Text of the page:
Life Sentence

Over-reporting on some criminal cases could increase the stigma against offenders, who are frequently homeless, mentally disabled, or among a racial minority. Illustration by Christina Dommer.

Can convicts, having served their sentence, ever get a fair shake from the news media?

By Christina Dommer

Early in January, Surrey Mayor Doug McCallum released a statement from his office, criticizing the RCMP and Parole Board of Canada for granting day parole to Gary Jagur Singh, a man convicted of raping 11 women.

“For the safety of the people of Surrey, I believe that our residents need to be told where this prolific sexual predator is residing in Surrey,” wrote McCallum in the Jan. 10 release. “That information should be made available immediately.”

But Singh, also known as the Marpole Rapist, had committed those crimes 30 years ago, and had already served 26 years in prison. Was McCallum’s reaction justified, given that Singh’s release was going to happen eventually?

According to Rhiannon Wong, the question of how parolees are treated by the media is a thorny one.

“[Imagine] if you took the worst thing you’ve ever done and everyone got to know about it—and they got to know nothing else about you,” says Wong, a volunteer with Circles of Support and Accountability (COSA), an organization that supports sex offenders attempting to reintegrate into society.

Wong was a criminology student at Simon Fraser University when she came across the COSA program; she completed her master’s thesis on sex offender alerts in the community and the unexpected consequences that can arise from them.

Today, she regularly sees hardened criminals in tears of gratitude for COSA—in disbelief that ordinary people would voluntarily care about them.

“They either very rarely or almost never had someone care about them in that way,” she says

In her thesis, Wong uses the example of sex offender James Conway—who, throughout 2014 and 2015, preyed on underaged girls, often luring them from SkyTrain stations.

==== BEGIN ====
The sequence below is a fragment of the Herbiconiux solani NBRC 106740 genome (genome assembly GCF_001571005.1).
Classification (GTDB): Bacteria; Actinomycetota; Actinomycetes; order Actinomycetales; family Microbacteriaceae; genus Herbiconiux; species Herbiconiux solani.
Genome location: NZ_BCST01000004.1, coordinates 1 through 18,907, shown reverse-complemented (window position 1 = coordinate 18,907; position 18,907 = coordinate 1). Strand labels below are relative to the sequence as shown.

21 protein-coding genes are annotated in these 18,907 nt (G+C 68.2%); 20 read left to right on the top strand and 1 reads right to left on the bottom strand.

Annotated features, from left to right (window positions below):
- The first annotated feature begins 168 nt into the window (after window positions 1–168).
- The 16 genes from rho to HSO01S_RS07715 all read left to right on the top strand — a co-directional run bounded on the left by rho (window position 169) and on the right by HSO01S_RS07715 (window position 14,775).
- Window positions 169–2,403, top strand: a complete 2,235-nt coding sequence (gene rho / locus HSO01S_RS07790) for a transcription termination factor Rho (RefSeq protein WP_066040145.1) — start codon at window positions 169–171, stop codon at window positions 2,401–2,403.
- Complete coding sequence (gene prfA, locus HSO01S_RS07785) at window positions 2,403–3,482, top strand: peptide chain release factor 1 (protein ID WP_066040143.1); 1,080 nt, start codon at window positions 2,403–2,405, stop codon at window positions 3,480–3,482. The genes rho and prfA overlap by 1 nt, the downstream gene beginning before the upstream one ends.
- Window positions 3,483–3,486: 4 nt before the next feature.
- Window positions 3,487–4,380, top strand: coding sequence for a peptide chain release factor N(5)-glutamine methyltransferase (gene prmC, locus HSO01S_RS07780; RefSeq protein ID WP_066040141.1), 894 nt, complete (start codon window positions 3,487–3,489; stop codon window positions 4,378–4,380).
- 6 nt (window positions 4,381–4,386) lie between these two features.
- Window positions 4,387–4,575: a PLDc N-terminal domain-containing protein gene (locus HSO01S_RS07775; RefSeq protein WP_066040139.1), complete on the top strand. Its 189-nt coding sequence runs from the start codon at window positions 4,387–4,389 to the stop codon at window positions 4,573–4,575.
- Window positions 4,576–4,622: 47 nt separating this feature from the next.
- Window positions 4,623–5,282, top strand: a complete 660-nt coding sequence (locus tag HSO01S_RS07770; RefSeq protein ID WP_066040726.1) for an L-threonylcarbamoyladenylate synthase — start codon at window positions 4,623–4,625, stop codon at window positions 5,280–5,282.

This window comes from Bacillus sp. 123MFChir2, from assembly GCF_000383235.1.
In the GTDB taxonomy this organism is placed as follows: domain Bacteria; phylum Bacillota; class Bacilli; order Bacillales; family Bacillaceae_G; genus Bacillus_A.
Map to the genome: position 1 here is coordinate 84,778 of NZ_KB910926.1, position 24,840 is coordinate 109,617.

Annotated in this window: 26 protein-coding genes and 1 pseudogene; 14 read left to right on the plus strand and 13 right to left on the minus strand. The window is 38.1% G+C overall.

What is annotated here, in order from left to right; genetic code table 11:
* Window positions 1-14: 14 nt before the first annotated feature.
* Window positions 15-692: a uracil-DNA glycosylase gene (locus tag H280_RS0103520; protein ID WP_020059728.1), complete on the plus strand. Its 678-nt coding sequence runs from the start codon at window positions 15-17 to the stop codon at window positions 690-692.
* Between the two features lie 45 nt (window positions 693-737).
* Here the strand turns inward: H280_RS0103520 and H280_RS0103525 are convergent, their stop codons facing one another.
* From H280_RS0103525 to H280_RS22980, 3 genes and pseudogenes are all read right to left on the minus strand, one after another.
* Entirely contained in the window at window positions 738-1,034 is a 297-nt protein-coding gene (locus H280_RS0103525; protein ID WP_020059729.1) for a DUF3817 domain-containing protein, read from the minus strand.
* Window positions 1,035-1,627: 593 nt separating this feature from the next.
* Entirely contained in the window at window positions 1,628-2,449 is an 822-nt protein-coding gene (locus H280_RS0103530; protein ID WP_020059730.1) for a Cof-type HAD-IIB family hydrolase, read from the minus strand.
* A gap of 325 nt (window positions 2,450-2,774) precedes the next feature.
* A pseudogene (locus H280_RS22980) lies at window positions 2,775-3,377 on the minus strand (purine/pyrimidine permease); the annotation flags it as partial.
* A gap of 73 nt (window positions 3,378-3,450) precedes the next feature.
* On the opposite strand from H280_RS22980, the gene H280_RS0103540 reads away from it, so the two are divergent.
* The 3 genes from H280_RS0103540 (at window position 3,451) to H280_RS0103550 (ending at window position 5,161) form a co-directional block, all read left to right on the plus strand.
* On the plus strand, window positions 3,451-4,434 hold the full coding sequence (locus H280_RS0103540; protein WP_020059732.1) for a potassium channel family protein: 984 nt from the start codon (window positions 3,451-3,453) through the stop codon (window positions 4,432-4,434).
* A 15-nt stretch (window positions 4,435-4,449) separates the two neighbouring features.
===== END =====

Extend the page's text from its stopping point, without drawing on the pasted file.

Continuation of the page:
When he was relocated from jail into an Abbotsford halfway house in 2015, a local vandal came into the attic with a hose and managed to flood the house, damaging the ceiling.

“The news reported on [Conway] so much that he was a victim of vandalism,” Wong says. “You’ll get reports that this guy is dangerous, and he’s reoffended so many times, but they won’t go into: ‘Also, the guy has an ankle bracelet, and he’s on house arrest, and he’s escorted everywhere and never let out of sight.’ So his risk is theoretically almost zero.”

When these offenders have their names back in the news, Wong says, potential landlords and employers can easily look them up—making it even harder for them to get housing or work. The average media consumer wouldn’t know the range of personalities and circumstances that Wong encounters at her COSA meetings. She’s worked with offenders who have PhDs, as well as those who’ve been on the streets since they were kids.

“I truly believe that we are creating safer communities, because I believe the way to create safer communities is by helping people, not stigmatizing and punishing them,” Wong says.

Dustin Godfrey, a reporter for Burnaby Now who covers crime and the courts, says that there’s a lot that the media overlooks when it comes to the criminal justice system. He thinks that a discussion about how our corrections system can do more harm than good is only now starting to happen. “The vast majority of people who are in jail have childhood trauma, have mental health struggles, have developmental disabilities,” Godfrey says.

People reading the news rarely know where these parolees are coming from, according to Godfrey.
The public is increasingly supportive of rehabilitating prisoners, but correctional facilities don’t have the resources to do it. “The services are lacking if they’re there at all,” Godfrey says. “Some of the people who are offering some of the programs in jail aren’t necessarily trained psychiatrists or therapists. They’re corrections officers who might’ve taken some kind of course.”

Today’s media industry is pushed by the internet “to constantly have content,” says Godfrey; reporters cover news releases from the police to fulfill their assignments—and, he adds, he’s hardly exempt from this trend. Wong says that going in-depth into a success story would help ease some of the stigma associated with parolees— however, she doesn’t see this happening any time soon. “No one would be interested, so they’re not going to do it,” Wong says.

Both Wong and Godfrey agree that media could do a better job reporting on cases like Conway’s or Singh’s by telling audiences more about the decisions and factors behind an offender’s sen-tence. Godfrey also suggests that reporters highlight those offenders who undergo restorative justice in their sentencing.

“There’s a growing movement of restorative justice and talking about why that’s successful when jails have a far higher recidivism rate,” he says. “We think that people need to be punished rather than rehabilitated. The media has a role in showing why that can be a damaging perspective.”

To see an infographic on public perception of the criminal justice system, click here.

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